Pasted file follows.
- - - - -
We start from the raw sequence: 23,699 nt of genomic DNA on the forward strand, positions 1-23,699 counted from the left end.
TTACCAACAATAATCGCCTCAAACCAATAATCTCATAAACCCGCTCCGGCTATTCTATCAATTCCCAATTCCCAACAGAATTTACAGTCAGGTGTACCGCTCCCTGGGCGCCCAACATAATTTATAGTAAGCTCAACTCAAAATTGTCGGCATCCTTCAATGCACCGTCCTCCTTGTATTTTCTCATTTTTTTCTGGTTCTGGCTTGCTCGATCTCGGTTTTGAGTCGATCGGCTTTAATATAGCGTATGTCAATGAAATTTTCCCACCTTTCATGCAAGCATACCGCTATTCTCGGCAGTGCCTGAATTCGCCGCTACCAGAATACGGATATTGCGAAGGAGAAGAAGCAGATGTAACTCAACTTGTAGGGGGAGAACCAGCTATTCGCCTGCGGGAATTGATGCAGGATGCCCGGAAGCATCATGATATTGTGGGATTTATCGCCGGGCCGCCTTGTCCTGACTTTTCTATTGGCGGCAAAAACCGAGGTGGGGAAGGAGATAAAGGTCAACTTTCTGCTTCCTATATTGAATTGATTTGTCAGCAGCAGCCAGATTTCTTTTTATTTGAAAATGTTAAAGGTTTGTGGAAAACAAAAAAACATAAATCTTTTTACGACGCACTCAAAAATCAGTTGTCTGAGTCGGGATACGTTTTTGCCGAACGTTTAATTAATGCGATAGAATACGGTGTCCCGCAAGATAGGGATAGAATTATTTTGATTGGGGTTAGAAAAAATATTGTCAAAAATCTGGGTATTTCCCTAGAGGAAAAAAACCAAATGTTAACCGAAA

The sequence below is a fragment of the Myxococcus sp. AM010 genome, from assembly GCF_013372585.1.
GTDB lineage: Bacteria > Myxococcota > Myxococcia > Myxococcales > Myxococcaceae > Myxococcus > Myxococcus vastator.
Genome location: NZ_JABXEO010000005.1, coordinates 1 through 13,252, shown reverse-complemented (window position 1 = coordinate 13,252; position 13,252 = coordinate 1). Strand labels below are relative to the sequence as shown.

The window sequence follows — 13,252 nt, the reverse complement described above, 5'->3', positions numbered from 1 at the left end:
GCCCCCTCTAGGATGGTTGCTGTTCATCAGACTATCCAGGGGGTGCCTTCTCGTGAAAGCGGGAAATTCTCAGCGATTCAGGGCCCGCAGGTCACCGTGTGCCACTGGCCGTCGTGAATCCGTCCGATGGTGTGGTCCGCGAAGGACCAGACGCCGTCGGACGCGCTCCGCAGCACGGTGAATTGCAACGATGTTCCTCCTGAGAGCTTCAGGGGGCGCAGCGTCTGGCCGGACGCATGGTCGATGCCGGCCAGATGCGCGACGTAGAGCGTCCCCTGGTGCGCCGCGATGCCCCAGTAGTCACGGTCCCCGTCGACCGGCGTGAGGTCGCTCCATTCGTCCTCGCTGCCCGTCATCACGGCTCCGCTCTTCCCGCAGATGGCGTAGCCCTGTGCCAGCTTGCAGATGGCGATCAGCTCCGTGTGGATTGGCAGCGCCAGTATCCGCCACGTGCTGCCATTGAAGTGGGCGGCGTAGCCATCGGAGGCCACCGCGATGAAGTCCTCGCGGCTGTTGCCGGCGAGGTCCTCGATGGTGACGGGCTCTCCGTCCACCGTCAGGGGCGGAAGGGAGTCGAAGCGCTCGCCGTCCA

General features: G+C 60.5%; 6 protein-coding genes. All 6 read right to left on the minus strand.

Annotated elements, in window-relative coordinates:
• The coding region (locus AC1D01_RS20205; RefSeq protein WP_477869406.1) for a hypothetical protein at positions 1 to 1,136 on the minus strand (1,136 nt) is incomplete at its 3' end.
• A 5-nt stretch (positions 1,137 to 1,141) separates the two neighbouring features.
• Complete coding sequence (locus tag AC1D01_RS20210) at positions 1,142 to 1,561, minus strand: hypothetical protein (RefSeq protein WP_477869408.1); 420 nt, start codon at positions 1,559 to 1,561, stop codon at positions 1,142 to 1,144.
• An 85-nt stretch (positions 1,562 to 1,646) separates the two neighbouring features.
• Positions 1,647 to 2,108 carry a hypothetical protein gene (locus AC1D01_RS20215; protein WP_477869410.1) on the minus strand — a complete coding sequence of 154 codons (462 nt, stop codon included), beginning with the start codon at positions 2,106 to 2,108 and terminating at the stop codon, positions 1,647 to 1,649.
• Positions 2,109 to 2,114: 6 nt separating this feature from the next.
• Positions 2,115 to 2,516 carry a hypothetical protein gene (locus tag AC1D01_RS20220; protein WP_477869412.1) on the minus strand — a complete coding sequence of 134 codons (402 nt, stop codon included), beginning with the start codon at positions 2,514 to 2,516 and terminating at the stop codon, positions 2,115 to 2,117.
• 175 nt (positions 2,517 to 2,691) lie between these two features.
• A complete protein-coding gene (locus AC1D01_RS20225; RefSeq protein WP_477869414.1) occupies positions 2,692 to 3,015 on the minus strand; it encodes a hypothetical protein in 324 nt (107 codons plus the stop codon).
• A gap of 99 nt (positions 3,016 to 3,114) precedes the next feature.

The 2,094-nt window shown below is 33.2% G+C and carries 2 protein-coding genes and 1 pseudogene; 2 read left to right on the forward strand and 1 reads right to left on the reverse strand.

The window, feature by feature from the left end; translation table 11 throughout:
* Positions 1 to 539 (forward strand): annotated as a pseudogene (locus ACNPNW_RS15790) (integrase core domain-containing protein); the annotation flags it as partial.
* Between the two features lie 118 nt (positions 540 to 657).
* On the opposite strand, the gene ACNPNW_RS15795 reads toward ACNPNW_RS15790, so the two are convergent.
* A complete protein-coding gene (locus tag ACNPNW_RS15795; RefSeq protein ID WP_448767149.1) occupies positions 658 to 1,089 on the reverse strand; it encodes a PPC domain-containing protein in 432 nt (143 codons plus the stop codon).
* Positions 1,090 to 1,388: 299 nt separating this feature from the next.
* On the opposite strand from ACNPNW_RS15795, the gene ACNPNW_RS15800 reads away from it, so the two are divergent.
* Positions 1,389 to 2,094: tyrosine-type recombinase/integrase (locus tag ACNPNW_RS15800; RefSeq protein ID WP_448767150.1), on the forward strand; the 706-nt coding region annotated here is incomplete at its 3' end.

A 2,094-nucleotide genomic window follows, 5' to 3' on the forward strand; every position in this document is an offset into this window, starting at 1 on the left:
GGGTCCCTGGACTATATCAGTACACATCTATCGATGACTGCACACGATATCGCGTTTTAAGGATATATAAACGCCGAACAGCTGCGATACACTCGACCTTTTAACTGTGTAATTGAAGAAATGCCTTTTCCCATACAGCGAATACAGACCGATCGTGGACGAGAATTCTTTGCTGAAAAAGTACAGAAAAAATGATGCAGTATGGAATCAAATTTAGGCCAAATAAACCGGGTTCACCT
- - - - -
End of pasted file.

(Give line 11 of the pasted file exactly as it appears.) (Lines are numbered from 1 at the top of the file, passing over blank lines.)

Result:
• A 5-nt stretch (positions 1,137 to 1,141) separates the two neighbouring features.